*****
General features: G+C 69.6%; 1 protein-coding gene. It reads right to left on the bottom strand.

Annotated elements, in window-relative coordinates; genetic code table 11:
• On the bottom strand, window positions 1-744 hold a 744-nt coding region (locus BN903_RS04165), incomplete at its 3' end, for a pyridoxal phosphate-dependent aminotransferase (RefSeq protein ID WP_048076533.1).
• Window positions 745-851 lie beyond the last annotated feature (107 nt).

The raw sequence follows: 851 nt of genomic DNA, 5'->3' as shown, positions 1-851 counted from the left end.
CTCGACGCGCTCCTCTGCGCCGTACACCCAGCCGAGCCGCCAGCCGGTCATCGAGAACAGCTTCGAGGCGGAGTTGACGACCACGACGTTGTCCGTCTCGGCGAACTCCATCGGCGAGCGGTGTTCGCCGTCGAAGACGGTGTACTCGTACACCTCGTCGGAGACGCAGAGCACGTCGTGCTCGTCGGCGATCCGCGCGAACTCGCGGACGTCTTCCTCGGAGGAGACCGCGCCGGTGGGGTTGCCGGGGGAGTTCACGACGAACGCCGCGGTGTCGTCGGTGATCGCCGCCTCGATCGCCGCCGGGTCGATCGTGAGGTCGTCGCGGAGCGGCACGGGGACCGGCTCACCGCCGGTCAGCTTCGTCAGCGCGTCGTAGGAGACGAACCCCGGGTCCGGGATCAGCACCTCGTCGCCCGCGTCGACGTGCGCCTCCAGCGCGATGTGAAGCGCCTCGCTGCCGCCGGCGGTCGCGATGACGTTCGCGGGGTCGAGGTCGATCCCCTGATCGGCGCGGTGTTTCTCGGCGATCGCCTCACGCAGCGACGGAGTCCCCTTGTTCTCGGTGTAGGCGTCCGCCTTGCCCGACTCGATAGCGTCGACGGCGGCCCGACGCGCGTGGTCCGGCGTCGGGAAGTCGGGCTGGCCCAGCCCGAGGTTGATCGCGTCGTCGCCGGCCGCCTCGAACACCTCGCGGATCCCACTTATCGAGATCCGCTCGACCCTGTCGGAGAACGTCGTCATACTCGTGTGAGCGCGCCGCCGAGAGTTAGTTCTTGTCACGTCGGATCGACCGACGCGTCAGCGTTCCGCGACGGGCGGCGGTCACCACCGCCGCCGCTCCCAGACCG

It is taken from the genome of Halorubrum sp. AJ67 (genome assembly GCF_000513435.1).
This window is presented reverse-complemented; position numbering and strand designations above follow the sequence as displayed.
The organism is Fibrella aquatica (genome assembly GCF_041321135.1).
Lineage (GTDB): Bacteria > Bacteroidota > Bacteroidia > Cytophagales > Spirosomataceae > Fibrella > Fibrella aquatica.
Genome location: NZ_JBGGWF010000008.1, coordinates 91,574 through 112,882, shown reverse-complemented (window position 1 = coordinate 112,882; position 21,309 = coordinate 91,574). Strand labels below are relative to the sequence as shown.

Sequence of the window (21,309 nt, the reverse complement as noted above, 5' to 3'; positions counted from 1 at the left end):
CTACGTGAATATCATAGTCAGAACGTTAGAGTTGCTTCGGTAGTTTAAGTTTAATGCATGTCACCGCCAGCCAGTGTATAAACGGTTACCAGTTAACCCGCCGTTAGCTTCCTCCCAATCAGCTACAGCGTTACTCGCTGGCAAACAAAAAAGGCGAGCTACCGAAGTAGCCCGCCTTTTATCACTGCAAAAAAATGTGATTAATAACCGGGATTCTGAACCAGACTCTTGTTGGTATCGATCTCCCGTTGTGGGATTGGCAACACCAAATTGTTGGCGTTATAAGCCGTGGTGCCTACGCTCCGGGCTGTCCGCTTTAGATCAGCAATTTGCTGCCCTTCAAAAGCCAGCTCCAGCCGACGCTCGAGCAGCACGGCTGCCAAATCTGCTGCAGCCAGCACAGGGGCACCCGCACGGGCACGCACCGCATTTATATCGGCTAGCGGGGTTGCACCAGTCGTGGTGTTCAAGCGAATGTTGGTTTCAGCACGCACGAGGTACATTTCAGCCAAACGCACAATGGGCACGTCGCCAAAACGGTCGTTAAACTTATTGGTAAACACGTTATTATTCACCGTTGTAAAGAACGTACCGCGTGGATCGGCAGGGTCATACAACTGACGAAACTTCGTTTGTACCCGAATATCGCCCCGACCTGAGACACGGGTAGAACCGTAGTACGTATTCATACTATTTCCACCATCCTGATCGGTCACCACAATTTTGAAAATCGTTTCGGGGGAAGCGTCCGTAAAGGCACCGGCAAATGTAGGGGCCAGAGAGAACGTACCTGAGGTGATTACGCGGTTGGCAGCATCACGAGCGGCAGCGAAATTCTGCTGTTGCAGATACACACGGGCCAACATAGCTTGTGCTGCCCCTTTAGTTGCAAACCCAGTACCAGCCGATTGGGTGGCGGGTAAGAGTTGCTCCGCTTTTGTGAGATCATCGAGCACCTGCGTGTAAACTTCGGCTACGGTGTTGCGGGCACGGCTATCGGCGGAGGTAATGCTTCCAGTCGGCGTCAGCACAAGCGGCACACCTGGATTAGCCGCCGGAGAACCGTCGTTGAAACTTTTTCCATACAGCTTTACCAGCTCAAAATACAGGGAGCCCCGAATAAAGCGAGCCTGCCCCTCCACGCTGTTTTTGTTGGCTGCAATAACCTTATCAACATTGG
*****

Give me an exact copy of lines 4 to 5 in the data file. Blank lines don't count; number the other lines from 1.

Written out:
• Window positions 745-851 lie beyond the last annotated feature (107 nt).

The raw sequence follows: 851 nt of genomic DNA, 5'->3' as shown, positions 1-851 counted from the left end.